Fracking has powered a recent economic recovery in the U.S., but this rising tide of crude isn’t just lifting American boats. The sudden flood of oil from U.S. shale formations, unlocked by fracking and horizontal well drilling, is helping to offset a spate of supply disruptions abroad. The Financial Times reports:
[T]he great advances in US shale have coincided with political upheaval in big oil-producing countries. Political instability in Libya, Iraq and Venezuela has stoked concerns about disruption and threats to future supplies. International sanctions on Iran have also reduced the global supply of oil, and Nigeria’s industry is plagued by theft.Were it not for the new production in the US, which has cut the country’s imports sharply, there would probably be talk of another world oil crisis. As a global energy supplier, it is, in the words of Madeleine Albright, the former secretary of state, the “indispensable nation”.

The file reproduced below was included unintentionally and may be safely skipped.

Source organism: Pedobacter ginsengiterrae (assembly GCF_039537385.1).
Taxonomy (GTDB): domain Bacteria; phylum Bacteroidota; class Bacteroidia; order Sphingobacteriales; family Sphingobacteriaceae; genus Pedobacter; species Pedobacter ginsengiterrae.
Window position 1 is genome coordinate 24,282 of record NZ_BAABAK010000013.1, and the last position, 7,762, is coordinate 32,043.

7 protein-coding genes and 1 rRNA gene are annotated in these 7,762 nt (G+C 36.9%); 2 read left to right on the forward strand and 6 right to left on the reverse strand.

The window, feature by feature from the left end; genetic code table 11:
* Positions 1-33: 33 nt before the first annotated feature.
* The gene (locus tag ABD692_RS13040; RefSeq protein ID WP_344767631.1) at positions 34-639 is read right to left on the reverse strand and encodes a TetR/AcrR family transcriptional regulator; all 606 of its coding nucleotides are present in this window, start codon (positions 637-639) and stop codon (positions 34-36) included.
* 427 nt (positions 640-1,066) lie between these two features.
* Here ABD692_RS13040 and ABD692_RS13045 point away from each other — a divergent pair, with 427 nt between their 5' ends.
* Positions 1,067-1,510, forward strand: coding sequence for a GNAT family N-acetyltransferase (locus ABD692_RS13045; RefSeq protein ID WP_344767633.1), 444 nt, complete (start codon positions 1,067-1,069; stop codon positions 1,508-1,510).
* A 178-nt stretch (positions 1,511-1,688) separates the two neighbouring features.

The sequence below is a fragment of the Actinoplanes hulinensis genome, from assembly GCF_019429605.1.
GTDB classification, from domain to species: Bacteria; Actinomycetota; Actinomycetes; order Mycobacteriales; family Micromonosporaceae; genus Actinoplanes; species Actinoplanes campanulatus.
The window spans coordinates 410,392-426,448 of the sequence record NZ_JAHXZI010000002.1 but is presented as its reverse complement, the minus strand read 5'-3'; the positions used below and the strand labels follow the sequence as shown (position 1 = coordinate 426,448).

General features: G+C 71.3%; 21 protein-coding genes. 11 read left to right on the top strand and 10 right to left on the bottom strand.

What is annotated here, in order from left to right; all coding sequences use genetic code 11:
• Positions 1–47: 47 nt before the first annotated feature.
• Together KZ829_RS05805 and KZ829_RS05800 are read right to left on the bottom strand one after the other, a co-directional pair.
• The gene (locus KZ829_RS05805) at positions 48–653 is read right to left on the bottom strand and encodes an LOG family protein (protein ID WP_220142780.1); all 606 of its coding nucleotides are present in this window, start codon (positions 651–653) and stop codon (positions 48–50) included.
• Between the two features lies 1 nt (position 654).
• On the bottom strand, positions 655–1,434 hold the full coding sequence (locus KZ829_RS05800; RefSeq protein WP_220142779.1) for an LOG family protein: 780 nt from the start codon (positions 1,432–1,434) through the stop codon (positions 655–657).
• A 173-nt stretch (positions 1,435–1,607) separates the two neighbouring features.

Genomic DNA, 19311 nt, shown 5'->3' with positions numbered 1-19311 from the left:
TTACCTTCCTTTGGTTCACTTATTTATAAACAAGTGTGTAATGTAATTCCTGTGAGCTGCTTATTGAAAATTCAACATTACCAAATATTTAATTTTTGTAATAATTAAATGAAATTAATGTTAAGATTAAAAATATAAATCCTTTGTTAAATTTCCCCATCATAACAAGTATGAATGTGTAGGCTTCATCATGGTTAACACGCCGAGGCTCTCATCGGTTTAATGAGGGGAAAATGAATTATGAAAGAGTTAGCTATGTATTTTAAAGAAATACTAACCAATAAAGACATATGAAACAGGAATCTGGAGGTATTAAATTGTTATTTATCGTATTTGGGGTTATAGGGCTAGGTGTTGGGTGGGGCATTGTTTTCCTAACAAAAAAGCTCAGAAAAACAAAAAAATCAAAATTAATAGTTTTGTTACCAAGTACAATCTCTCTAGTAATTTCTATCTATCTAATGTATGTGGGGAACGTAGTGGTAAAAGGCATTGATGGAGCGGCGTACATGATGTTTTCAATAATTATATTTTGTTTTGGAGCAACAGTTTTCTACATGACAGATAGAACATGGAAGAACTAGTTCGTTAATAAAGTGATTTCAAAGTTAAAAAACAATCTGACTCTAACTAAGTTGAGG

This FT piece is an excellent overview of the current state of the global oil market, and more specifically America’s supremely important role in it; you should read the whole thing. While the U.S. enjoys abundant domestically sourced energy and the security that brings with it, one of the biggest benefits of the fracking boom is something that isn’t happening, namely, a sharp spike in oil prices. Libyan output has plummeted since Qaddafi’s ouster, Iraqi fields are being threatened by ISIS, and fields in Russia and the North Sea are maturing and drying up. There’s no question that, without America’s new supply, global oil prices would be skyrocketing.Thank you, fracking, and you’re welcome, world.